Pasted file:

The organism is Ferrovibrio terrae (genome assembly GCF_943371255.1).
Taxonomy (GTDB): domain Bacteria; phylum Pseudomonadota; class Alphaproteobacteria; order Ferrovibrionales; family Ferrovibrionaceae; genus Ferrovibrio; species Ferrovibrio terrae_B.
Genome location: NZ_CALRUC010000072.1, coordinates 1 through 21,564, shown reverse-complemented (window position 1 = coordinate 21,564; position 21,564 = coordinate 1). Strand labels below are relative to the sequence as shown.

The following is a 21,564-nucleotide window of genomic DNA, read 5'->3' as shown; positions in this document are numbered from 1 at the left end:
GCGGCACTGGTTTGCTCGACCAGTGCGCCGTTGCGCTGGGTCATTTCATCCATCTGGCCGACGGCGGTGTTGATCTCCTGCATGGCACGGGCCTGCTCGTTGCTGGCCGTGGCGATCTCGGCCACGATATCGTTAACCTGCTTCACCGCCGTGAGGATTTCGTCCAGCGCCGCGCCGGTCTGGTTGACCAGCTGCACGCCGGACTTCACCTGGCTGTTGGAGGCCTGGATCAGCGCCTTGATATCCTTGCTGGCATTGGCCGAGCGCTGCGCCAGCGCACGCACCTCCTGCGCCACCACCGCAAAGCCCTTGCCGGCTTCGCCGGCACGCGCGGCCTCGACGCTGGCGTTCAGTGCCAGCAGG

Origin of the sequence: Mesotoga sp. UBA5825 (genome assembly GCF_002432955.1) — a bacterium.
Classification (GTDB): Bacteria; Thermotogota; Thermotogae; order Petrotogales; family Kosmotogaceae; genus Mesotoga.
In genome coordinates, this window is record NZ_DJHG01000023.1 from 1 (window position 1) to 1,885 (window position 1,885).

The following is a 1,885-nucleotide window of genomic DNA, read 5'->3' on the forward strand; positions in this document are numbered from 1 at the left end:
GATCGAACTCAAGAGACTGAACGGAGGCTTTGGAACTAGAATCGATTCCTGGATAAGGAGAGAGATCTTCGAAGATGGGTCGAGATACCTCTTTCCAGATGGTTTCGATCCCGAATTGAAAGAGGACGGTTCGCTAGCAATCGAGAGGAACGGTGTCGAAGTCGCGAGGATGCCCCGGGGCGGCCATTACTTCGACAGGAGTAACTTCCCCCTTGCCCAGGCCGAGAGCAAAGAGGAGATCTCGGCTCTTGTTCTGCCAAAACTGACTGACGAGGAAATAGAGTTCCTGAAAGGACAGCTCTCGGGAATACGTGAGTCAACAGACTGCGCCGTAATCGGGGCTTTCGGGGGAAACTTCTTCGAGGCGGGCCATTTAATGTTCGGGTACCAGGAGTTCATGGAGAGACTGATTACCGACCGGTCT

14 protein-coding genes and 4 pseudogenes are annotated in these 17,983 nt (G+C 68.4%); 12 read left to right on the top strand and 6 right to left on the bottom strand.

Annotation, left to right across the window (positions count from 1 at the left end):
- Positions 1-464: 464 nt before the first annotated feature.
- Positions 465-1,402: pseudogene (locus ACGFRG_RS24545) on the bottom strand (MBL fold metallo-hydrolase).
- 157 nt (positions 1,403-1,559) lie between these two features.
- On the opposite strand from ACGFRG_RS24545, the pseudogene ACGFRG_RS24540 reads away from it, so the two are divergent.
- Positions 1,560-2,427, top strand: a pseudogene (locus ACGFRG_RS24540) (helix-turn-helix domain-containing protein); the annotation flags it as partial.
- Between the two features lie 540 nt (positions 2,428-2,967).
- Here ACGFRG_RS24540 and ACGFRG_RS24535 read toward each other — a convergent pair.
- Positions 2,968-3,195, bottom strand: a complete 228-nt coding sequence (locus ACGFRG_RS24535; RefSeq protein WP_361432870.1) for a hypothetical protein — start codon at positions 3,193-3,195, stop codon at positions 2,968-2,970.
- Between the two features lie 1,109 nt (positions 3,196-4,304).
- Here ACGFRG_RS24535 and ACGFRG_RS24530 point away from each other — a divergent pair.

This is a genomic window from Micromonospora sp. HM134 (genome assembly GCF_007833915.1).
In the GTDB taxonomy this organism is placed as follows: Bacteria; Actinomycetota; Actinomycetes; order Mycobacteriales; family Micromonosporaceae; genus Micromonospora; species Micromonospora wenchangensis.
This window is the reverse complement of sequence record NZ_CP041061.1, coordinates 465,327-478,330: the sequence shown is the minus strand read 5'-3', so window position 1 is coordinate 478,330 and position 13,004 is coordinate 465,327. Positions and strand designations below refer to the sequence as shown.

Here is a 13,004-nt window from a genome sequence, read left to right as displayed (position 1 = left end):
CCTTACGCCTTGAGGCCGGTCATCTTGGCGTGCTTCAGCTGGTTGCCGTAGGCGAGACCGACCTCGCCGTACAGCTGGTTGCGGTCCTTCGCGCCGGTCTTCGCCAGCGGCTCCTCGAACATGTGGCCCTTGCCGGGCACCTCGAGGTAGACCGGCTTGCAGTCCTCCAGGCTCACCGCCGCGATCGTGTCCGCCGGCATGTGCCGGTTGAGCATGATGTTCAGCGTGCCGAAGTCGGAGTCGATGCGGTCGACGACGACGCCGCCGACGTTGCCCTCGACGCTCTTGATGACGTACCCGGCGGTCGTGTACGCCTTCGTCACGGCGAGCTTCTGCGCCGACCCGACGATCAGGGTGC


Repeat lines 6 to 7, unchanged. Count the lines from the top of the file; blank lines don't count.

Origin of the sequence: Mesotoga sp. UBA5825 (genome assembly GCF_002432955.1) — a bacterium.
Classification (GTDB): Bacteria; Thermotogota; Thermotogae; order Petrotogales; family Kosmotogaceae; genus Mesotoga.